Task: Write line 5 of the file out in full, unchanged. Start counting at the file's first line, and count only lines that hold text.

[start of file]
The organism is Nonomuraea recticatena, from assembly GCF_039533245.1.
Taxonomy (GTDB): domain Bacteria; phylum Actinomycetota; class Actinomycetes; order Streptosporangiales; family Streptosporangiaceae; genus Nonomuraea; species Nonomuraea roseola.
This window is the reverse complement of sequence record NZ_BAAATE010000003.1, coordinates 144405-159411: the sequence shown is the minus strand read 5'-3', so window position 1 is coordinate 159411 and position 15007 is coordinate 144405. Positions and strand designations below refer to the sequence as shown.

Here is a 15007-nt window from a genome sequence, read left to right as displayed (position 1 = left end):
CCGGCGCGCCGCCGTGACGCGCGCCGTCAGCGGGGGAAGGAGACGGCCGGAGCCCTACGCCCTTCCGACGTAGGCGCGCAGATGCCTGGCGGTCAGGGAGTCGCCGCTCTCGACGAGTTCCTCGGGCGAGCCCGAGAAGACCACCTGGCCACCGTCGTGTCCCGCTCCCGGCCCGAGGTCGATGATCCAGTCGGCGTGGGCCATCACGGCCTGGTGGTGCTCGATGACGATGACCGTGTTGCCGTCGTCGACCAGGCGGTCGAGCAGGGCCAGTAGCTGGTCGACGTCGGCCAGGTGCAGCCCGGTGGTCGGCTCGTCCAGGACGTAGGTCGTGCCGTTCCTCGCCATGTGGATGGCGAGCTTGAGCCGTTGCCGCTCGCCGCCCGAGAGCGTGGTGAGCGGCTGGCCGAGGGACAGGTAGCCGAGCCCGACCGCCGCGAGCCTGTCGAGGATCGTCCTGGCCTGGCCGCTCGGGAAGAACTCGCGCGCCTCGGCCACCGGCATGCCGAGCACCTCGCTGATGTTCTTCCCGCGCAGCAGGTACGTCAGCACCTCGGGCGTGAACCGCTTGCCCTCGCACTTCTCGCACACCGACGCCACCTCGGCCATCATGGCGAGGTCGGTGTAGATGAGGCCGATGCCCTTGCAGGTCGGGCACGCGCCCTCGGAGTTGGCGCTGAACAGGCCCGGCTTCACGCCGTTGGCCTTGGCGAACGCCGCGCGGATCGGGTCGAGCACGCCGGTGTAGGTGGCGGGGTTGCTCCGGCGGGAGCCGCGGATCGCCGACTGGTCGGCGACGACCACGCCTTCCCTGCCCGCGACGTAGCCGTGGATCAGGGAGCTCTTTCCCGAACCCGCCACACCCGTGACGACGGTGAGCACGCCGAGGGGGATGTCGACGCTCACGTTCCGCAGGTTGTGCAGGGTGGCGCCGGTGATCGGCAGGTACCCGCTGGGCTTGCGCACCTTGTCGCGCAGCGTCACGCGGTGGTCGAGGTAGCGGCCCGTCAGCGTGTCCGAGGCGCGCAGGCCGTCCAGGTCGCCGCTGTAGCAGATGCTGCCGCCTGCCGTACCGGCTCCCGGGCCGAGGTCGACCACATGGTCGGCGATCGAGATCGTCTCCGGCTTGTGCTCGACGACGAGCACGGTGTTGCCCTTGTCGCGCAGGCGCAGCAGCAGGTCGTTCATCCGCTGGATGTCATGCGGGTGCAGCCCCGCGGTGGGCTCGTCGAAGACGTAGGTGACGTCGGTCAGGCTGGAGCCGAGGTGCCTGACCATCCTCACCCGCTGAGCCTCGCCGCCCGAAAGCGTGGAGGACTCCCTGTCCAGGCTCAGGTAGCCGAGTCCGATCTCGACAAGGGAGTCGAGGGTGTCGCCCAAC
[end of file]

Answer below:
CCGGCGCGCCGCCGTGACGCGCGCCGTCAGCGGGGGAAGGAGACGGCCGGAGCCCTACGCCCTTCCGACGTAGGCGCGCAGATGCCTGGCGGTCAGGGAGTCGCCGCTCTCGACGAGTTCCTCGGGCGAGCCCGAGAAGACCACCTGGCCACCGTCGTGTCCCGCTCCCGGCCCGAGGTCGATGATCCAGTCGGCGTGGGCCATCACGGCCTGGTGGTGCTCGATGACGATGACCGTGTTGCCGTCGTCGACCAGGCGGTCGAGCAGGGCCAGTAGCTGGTCGACGTCGGCCAGGTGCAGCCCGGTGGTCGGCTCGTCCAGGACGTAGGTCGTGCCGTTCCTCGCCATGTGGATGGCGAGCTTGAGCCGTTGCCGCTCGCCGCCCGAGAGCGTGGTGAGCGGCTGGCCGAGGGACAGGTAGCCGAGCCCGACCGCCGCGAGCCTGTCGAGGATCGTCCTGGCCTGGCCGCTCGGGAAGAACTCGCGCGCCTCGGCCACCGGCATGCCGAGCACCTCGCTGATGTTCTTCCCGCGCAGCAGGTACGTCAGCACCTCGGGCGTGAACCGCTTGCCCTCGCACTTCTCGCACACCGACGCCACCTCGGCCATCATGGCGAGGTCGGTGTAGATGAGGCCGATGCCCTTGCAGGTCGGGCACGCGCCCTCGGAGTTGGCGCTGAACAGGCCCGGCTTCACGCCGTTGGCCTTGGCGAACGCCGCGCGGATCGGGTCGAGCACGCCGGTGTAGGTGGCGGGGTTGCTCCGGCGGGAGCCGCGGATCGCCGACTGGTCGGCGACGACCACGCCTTCCCTGCCCGCGACGTAGCCGTGGATCAGGGAGCTCTTTCCCGAACCCGCCACACCCGTGACGACGGTGAGCACGCCGAGGGGGATGTCGACGCTCACGTTCCGCAGGTTGTGCAGGGTGGCGCCGGTGATCGGCAGGTACCCGCTGGGCTTGCGCACCTTGTCGCGCAGCGTCACGCGGTGGTCGAGGTAGCGGCCCGTCAGCGTGTCCGAGGCGCGCAGGCCGTCCAGGTCGCCGCTGTAGCAGATGCTGCCGCCTGCCGTACCGGCTCCCGGGCCGAGGTCGACCACATGGTCGGCGATCGAGATCGTCTCCGGCTTGTGCTCGACGACGAGCACGGTGTTGCCCTTGTCGCGCAGGCGCAGCAGCAGGTCGTTCATCCGCTGGATGTCATGCGGGTGCAGCCCCGCGGTGGGCTCGTCGAAGACGTAGGTGACGTCGGTCAGGCTGGAGCCGAGGTGCCTGACCATCCTCACCCGCTGAGCCTCGCCGCCCGAAAGCGTGGAGGACTCCCTGTCCAGGCTCAGGTAGCCGAGTCCGATCTCGACAAGGGAGTCGAGGGTGTCGCCCAAC